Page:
First Frost was a collaboration with the highly acclaimed, and decidedly particular, if not anal literary novelist Henry Sutton. What on earth made you go down that route, considering also your own highly acclaimed role as editor to many of the world’s greatest literary writers? Surely you must have had some idea it would frankly be a working nightmare?
Well no I didn’t realise it would be such a nightmare; I think if we both realised how crazy we’d drive each other it would never have happened. The angst and the arguments went for hours, days, sometimes; mobile glued to me walking down the Fulham Palace Road, in the pub, on the train, at the airport; one of the most memorable was the debate about whether Sue Clarke would be wearing a Wonderbra – I remember my seven year old telling me in the bath my dinner had gone cold, as indeed had the bathwater. Something we still disagree on to this day. Still I think it was worth it don’t you? No pain no gain…

What’s easier, editing crime novels or writing them?
Completely different - editing is objective; advising, amending and hopefully improving, and clearly with writing you have to find the words to start with (and then if you’re us argue about whether they are, in fact, the right words for hours on end).

It can’t all have been that bad – what were the key advantages of such an unusual arrangement, with two so diametrically opposed people? How did this, and yes I’ll call it magic, manifest itself in the novel?
The irony is that because we are so different we ended up with what we both think is a good book (we have to say that); and actually all the fighting was because at the end of the day we both cared very much how it turned out. 

That’s enough of us I think. Back to Frost. OK, so your/our Jack Frost is in his late 30s. His marriage is on the rocks. But he doesn’t half fancy fit, young DC Sue Clarke. Will he, won’t he give her one?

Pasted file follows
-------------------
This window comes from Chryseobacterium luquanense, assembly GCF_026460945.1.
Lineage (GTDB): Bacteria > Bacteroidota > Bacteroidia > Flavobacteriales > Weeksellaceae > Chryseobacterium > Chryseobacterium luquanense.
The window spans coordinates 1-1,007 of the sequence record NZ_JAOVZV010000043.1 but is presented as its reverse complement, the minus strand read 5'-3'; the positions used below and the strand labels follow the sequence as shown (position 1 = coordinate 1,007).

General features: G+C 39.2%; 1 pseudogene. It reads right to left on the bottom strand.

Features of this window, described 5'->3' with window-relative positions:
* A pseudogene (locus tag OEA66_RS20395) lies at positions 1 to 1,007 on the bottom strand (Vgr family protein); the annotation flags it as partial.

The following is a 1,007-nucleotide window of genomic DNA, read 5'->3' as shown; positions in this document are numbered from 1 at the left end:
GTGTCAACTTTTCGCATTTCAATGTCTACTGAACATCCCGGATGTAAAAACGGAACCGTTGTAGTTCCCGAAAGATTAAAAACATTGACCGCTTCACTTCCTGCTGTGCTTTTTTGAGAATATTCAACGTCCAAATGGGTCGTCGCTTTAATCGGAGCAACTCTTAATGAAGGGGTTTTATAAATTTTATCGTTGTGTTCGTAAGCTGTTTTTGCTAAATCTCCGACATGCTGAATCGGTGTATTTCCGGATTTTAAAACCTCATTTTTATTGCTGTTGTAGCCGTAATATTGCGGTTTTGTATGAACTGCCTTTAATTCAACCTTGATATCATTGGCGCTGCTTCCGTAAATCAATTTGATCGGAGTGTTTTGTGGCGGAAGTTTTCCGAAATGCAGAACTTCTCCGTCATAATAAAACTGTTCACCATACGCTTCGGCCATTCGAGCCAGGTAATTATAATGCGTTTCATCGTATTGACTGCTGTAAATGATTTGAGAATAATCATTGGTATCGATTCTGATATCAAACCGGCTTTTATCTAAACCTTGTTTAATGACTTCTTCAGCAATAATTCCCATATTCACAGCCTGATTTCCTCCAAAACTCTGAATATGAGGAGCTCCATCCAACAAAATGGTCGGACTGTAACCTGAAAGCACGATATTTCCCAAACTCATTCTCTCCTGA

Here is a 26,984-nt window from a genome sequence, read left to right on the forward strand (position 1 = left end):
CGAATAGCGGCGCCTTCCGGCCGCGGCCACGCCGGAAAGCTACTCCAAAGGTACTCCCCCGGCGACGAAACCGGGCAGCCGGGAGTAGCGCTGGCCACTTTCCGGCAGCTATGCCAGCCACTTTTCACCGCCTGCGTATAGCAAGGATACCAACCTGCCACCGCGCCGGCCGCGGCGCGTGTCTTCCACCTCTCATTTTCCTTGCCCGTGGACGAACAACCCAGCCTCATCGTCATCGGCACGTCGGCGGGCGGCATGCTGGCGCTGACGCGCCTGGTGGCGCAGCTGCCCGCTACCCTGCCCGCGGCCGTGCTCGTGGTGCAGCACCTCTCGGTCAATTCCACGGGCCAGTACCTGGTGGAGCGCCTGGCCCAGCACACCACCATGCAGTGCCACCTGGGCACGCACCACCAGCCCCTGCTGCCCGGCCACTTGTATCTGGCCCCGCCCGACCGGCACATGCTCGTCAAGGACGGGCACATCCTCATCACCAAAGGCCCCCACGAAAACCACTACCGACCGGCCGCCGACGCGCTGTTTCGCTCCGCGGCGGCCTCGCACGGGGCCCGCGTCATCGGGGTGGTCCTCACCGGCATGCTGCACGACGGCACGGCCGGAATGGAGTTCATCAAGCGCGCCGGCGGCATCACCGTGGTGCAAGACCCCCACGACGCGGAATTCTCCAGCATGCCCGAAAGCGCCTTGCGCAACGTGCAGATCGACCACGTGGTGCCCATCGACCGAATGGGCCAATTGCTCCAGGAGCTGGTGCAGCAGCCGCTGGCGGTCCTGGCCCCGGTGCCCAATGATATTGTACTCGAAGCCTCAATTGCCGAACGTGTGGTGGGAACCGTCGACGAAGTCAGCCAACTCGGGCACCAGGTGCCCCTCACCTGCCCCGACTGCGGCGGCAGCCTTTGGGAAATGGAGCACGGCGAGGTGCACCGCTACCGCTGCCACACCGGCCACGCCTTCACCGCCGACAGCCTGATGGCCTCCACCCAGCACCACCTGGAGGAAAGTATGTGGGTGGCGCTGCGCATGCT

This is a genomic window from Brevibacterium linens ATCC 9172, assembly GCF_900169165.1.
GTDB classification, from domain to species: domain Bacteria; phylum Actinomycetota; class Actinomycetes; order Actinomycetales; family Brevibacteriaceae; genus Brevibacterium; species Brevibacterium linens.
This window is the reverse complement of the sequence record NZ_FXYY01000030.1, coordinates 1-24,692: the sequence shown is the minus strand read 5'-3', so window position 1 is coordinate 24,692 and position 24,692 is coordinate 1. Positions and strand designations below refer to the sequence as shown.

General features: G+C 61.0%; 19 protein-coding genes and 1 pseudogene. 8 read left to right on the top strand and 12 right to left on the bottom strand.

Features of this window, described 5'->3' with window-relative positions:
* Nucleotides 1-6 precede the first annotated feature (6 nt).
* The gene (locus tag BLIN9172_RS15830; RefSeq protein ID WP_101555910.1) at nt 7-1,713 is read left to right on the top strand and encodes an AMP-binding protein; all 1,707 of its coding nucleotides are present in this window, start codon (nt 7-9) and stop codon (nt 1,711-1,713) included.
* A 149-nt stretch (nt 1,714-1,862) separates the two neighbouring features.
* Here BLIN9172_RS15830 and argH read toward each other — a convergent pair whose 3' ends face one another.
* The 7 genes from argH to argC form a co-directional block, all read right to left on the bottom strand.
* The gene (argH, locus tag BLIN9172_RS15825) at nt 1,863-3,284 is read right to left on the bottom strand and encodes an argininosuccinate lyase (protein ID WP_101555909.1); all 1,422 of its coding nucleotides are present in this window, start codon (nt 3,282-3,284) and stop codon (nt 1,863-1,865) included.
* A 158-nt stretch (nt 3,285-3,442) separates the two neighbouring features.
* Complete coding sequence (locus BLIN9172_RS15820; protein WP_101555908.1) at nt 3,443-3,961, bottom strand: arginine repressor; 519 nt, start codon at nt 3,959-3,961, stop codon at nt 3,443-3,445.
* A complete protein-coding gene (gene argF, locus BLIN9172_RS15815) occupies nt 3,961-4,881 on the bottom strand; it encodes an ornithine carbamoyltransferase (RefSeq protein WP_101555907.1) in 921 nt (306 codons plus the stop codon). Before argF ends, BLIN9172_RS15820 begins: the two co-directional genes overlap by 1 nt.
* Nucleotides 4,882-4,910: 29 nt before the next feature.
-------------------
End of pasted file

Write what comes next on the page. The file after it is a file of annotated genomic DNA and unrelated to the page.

It’s always sex with you isn’t it? At least punters can see for themselves where it comes from. I don’t know should he? Would he? Or even could he?

And just remind everyone, of the difference between our/your Jack Frost and Wingfield’s Jack Frost, and indeed the Jack Frost played by David Jason. A minefield of choice and confusion, I’d have thought. How the hell did we get round that one?
I don’t think we considered how he’d turn out (far too busy arguing about important details like whether someone should hang themselves, and if they did where – still think you’re wrong on that) which perhaps is just as well really - he’s neither Wingfield’s or Jason’s, he’s ours which is how it should be.

And what other tricks did we pull, with regard to characterisation, plot, prose, setting and timing? Like, what’s all this about the IRA having a sleeper cell in Denton, of all dreary backwaters? And the much stricter control of POV.
I think we firmly place it 1981, which we had to really; there was a time before mobile phones –so we dropped in a few pointers like Charles and Diana. The IRA is one for you old son?  The plot clips along, I hope. The strict POV, well how long have you got…

OK, it really is over to you now, as new, current sole custodian of the James Henry follow-up. Give us some tasters, and not just whether Frost gets his end away with the lovely DC Sue Clarke. Is Mullett still barking in his face, while Hanlon simply stuffs his? And what about the Coconut Grove, Denton’s one and only strip joint. Do we get to go back there – please?
Mullett is there, though the golf club has shut temporarily, and he’s more irritable than ever.  Hanlon I’m afraid is on compassionate leave though there’s somebody new in his place on secondment, who gets a very mixed reaction.  The Coconut Grove is there, and Harry, though his mind elsewhere. And DC Clarke, well, she is very attractive…



Bantam Press
20th January 2011
RRP £12.99